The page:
While it’s still basically just Chrome OS, the new version of CloudReady will sport integration with OneDrive instead of Google Drive. And similarly, it’ll point you to the online versions of Word, Excel, Powerpoint and other Microsoft software. There’s nothing stopping you from using the online Office 365 apps with the original version of CloudReady, but the deeper integration could make it a bit easier to use for students, teachers and administrators.

Another plus? Neverware’s Office 365 version of CloudReady will cost just $1 per student every year (or $15 per device annually). That’ll make it very useful for cash-strapped school districts. Neverware worked together with Microsoft to develop the new version of its OS, which should allay IT department fears about relying on a young software company.”

Are More Cameras on the Horizon for Chromebooks?

It looks like more cameras could be coming to future Chromebooks!

Chrome OS Camera Gets Multi-Camera Options

Chrome Unboxed – By: Robby Payne – “Up until this point, the camera app for Chrome OS has been limited to a single camera. Namely, the camera right above your screen. And, until now, that has been all that is really needed. Chromebooks keep it simple, and a single webcam is as simple as it gets.

We are now seeing reports from Google’s own François Beaufort that the standard Chrome OS Camera is now capable of multi-camera input.

So, if you have a webcam sitting around or a much nicer camera that can act as a USB webcam, just plug it in and the camera app will give you the ability to choose between all of your connected cameras.

Sure, this isn’t exactly ground-breaking, but it is sign of things to come and a potentially beneficial feature moving forward. Let me explain.

A POSSIBLE USE CASE

For YouTubers, this addition could become very useful. YouTube Live is just getting started, but I can see us using a Chromebook connected to our Sony A6000 for live video.

With the Android YouTube app, a camera, and a Chromebook, you could be uploading some potentially crispy live video.

Sure, it is nice to use a phone for live video, but being able to set up a tripod with a more capable camera is very interesting, to say the least.

SIGN OF THINGS TO COME

Additionally, this change points clearly to a future (one that is coming very soon) with Chrome OS Tablets. Front and rear-facing cameras are common on tablets, so this change is more likely a move to accommodate this new form factor we are looking very forward to. Though the multiple camera setup would be nice on a standard Chromebook, this tablet implementation is likely the reason behind the move.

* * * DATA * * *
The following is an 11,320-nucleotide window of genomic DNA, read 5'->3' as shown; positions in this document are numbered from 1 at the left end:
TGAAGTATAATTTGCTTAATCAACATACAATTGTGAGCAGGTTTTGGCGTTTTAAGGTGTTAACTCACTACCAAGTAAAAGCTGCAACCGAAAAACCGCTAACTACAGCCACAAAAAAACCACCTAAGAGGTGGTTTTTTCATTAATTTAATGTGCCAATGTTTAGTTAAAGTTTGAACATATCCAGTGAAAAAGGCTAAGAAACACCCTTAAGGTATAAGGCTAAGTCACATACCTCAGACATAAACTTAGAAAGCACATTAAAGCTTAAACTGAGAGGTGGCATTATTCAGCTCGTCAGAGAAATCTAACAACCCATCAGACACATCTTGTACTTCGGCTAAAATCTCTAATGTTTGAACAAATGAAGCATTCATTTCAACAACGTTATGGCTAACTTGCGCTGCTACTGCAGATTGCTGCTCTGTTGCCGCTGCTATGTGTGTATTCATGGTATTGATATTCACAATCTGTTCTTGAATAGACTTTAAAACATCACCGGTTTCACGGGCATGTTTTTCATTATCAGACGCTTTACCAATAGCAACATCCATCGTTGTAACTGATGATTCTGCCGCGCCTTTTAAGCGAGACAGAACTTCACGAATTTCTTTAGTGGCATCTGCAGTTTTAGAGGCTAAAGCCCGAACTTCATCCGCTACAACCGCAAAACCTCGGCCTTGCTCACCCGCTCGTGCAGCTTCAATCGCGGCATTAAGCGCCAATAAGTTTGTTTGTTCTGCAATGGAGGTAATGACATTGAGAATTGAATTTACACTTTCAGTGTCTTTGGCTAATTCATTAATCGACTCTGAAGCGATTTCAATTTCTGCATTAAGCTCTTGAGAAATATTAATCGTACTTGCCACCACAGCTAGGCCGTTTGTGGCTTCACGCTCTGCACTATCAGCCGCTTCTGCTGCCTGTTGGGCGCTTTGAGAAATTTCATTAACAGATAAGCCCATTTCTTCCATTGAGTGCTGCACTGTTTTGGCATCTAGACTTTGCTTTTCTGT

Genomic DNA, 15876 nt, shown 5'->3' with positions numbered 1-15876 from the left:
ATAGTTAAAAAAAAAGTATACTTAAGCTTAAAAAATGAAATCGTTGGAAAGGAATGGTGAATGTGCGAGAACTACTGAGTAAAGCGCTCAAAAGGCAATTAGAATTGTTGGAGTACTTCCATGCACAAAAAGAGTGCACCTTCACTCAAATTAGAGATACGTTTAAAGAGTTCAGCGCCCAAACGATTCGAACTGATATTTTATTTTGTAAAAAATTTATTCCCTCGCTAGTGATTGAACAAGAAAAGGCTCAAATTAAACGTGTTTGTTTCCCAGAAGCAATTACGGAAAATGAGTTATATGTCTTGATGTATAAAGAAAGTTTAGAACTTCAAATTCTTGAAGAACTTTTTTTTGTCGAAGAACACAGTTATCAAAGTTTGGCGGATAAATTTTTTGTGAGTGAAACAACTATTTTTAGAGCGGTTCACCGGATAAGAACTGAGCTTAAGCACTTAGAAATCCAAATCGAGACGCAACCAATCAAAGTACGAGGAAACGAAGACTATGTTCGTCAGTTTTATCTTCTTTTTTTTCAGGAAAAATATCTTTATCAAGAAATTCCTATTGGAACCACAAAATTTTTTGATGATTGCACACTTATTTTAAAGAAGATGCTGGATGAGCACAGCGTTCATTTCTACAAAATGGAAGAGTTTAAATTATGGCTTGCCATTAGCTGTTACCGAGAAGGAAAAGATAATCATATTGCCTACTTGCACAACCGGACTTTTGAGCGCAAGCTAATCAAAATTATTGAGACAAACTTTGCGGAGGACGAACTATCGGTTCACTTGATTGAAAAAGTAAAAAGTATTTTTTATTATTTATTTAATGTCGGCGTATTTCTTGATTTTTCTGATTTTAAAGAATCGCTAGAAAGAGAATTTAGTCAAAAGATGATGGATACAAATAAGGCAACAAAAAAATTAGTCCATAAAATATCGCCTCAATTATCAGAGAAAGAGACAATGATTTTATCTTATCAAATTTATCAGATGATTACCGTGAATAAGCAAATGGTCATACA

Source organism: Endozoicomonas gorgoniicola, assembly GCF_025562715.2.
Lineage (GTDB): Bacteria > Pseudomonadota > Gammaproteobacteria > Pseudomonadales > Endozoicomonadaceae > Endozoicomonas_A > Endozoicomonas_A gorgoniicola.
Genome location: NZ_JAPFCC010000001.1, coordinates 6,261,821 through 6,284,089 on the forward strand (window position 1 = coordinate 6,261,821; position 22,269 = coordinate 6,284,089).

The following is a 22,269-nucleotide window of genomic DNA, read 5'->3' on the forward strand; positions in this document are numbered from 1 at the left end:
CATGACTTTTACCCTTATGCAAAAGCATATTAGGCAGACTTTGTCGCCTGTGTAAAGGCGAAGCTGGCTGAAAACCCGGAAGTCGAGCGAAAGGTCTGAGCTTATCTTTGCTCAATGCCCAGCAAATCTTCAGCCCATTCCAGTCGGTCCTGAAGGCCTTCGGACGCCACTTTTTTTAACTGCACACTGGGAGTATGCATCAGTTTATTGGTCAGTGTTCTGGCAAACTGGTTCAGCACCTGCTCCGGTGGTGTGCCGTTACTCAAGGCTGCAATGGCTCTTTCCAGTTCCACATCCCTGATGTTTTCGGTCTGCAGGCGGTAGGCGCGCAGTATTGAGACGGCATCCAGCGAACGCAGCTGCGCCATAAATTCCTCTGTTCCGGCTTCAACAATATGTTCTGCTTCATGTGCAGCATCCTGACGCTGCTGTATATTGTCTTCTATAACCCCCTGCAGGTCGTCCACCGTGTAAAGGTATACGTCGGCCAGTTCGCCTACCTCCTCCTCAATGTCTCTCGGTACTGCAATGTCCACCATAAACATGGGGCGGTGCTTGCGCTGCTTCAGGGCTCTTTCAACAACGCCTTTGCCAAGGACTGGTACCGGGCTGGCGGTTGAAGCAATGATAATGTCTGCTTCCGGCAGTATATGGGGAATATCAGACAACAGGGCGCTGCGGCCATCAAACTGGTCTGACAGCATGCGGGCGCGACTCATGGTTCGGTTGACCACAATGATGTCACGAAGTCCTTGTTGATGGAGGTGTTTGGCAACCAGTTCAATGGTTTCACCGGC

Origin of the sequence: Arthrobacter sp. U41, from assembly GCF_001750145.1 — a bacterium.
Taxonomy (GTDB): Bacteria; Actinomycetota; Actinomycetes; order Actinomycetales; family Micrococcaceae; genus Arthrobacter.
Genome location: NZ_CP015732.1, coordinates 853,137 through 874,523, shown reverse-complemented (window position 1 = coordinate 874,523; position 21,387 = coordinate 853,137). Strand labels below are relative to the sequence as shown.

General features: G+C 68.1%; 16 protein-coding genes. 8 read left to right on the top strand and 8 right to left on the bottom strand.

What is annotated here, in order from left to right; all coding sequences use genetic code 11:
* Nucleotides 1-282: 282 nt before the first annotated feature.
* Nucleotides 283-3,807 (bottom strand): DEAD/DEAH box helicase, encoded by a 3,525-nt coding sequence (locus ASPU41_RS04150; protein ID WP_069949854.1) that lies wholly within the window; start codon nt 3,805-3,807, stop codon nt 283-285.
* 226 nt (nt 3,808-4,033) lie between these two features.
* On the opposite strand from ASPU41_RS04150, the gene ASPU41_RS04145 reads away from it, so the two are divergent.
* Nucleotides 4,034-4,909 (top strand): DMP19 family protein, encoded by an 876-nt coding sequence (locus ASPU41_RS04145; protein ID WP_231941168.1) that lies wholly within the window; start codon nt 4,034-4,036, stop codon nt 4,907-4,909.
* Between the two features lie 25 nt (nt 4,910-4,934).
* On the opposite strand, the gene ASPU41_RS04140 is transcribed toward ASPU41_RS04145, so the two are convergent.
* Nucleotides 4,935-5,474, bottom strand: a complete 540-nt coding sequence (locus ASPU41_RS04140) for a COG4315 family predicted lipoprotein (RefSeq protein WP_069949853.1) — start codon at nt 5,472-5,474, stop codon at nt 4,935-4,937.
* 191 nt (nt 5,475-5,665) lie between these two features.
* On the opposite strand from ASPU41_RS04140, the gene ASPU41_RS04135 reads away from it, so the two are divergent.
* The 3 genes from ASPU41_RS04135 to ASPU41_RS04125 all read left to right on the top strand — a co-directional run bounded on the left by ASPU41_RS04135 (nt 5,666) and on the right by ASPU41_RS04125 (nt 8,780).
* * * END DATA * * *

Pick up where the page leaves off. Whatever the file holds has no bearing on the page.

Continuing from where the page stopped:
Either way and for any of the use cases you can think of, this is yet another step forward in the ever-evolving Chrome OS landscape.”

You Can “Force-Quit” Apps on Chromebooks!

Do you ever get “stuck” with an app that won’t close on your Chromebook? There is a way to Force-Quit!

How to force quit apps on a Chromebook

CNET – By: Matt Elliott – “When things go sideways with Windows, there’s Ctrl-Alt-Delete to get you to the Task Manager where you can investigate what’s causing the problem and end any unresponsive apps. When something goes wrong on a Mac, there’s Command-Option-Escape to call up the Force Quit Applications window. But when an app freezes or starts acting sluggish on a Chromebook, where do you turn? Is there a keyboard shortcut that can put an end to your troubles?

Chromebook Task Manager

I have good news for Chromebook users. There is such a keyboard shortcut, and it’s quite simple. When something is amiss on your Chromebook and you need to force quit an app, hit Shift-Escape. This keyboard shortcut calls up Chrome’s Task Manager. Since Chrome apps are the only kinds of apps that a Chromebook runs, Chrome’s Task Manager is the only task manager you need on a Chromebook. Just click on the app that’s giving you problems and hit the End Process button.

At the top of the Task Manager, you’ll see Chrome listed. You can’t select it and force quit it because Chrome OS isn’t anything more than the Chrome browser with a bit of window dressing, which means that quitting Chrome would amount to shutting down your Chromebook. If you are experiencing an issue that force quitting an app can’t solve, then shut down your Chromebook by clicking the system tray in the bottom-right corner of your display and then clicking the power button. Or if you’re really stuck, hold down the power button for 3 seconds to power down your system.”

The Chromest Netcast #13 – Video – “A Special Report!”

A short special report on some breaking news about the Chrome OS and Chromebooks. Android apps can now go “full screen” in the Developer Channel! Also, Chrome applications on other than Chrome platforms will be disappearing over the next year.

The Chromest Netcast #13 on YouTube

Chromest Netcast RSS Video Feed

Chromest Netcast RSS Audio Feed

The Chromest Netcast #13 – Audio – “A Special Report!”

A short special report on some breaking news about the Chrome OS and Chromebooks. Android apps can now go “full screen” in the Developer Channel! Also, Chrome applications on other than Chrome platforms will be disappearing over the next year.

The Chromest Netcast #13 on YouTube

Chromest Netcast RSS Video Feed

Chromest Netcast RSS Audio Feed

The Chromest Netcast #12 – Video – “Chromebooks Just Work!”

Become a Patron of our shows on Patreon! Even PC users begin to “get” Chromebooks, is a Chromebook Pro coming? New features in the Chrome browser, Chromebooks can now use Skype for the Web!

The Chromest Netcast #12 on YouTube

Chromest Netcast RSS Video Feed

Chromest Netcast RSS Audio Feed

The Chromest Netcast #12 – Audio – “Chromebooks Just Work!”

TBecome a Patron of our shows on Patreon! Even PC users begin to “get” Chromebooks, is a Chromebook Pro coming? New features in the Chrome browser, Chromebooks can now use Skype for the Web!

The Chromest Netcast #12 on YouTube

Chromest Netcast RSS Video Feed

Chromest Netcast RSS Audio Feed